The History of the Life Preserver
If you’ve ever fallen out of a boat or off a dock as a kid – or maybe even as an adult – you were probably pretty happy to find yourself bobbing in the water instead of sinking into the deep. That is, if you were wearing a life preserver or someone tossed you one fairly quickly. But have you ever stopped to think about the history of this interesting and oft neglected piece of marine equipment? Known throughout the recent past as life savers, life jackets, life buoys, perry buoys, cork jackets, kisby/kisbee rings, and even Mae Wests, life preservers have a rich history and have saved many thousands of lives.
The idea that humans could float on the water without a boat is nothing new. In 870 BC, the Assyrian King Assur-nasir-Pal’s army used inflatable animal skins to cross a moat. While not every ancient sailor had such a device, it is fascinating to consider that the technology existed. Life preservers as we know them today – as opposed to various floatation devices employed in situations not involving individuals in need of rescuing – hit the scene when maritime-specific lifesaving organizations began to form. In 1757, for instance, a Frenchman made a jacket out of cork for water emergencies. Norwegian seamen used cork-stuffed vests and even blocks of wood to preventing drowning.
In the same period, other lifesaving inventions attracted interest, but failed to catch on. Cork was a popular material in “modern” life preservers, as was kapok fiber. However, kapok fiber was soon banned not only for its flammability, but also for the fact that it lost its buoyancy when compressed. The main advantage kapok had over cork was that cork was heavy and bulky, and kapok was more effective at keeping a person’s head above water. Balsa wood, utilized in the post WWI era, was one of the other life preserver materials whose heyday was short.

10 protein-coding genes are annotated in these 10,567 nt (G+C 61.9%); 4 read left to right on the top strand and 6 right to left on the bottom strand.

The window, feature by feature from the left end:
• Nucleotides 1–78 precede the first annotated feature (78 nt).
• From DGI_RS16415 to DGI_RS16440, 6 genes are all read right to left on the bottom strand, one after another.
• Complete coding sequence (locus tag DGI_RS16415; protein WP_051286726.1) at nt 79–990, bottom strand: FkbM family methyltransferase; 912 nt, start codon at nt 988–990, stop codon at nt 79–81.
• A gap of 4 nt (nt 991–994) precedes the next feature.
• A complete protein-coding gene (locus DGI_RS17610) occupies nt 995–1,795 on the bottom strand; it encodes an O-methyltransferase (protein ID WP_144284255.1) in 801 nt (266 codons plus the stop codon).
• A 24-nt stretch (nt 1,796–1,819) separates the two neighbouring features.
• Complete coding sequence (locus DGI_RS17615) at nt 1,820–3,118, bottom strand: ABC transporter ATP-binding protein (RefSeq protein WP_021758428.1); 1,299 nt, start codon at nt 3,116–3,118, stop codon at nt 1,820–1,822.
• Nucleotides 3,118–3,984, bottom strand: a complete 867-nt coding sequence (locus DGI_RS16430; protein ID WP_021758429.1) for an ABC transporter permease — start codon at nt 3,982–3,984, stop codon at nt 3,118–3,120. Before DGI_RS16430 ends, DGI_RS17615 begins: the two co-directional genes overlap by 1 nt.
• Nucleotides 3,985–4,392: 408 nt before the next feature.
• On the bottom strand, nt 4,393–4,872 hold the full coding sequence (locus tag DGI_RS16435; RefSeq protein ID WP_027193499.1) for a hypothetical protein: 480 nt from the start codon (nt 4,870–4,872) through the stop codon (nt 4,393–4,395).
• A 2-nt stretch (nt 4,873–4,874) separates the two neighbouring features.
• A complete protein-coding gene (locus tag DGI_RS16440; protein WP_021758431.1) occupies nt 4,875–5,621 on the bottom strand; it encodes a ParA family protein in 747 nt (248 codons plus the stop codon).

In the 1800s, the influence of organizations like Britain’s Royal National Lifeboat Institution (which used the kisbee ring) helped popularize life preservers. Shortly after the invention of the kisbee ring in the UK, the US Congress passed a law requiring ships to carry life preservers and similar rules have been in place ever since for military, commercial, and pleasure boats. Nearly a hundred years later, the eponymous Mae Wests were pressed into service in WWII. These were the first inflatable life vests, and they were issued to soldiers because they were compact enough to fit into packs.
During this same era, Congress passed the Motorboat Act on the US home front – and as a result, less bulky life preserver designs came into being. The idea was that if life vests were more comfortable to wear, people would actually wear them. Unfortunately, it wasn’t until the latter half of the 20th Century that easy-to-wear, activity-specific life preservers came into being.
So what’s next for the hardworking life preserver? Seeing that shipwrecks and maritime accidents will happen wherever people are boating, it’s likely that the life preserver will never stop evolving. We look forward to seeing what engineers and designers do next with this piece of necessary equipment.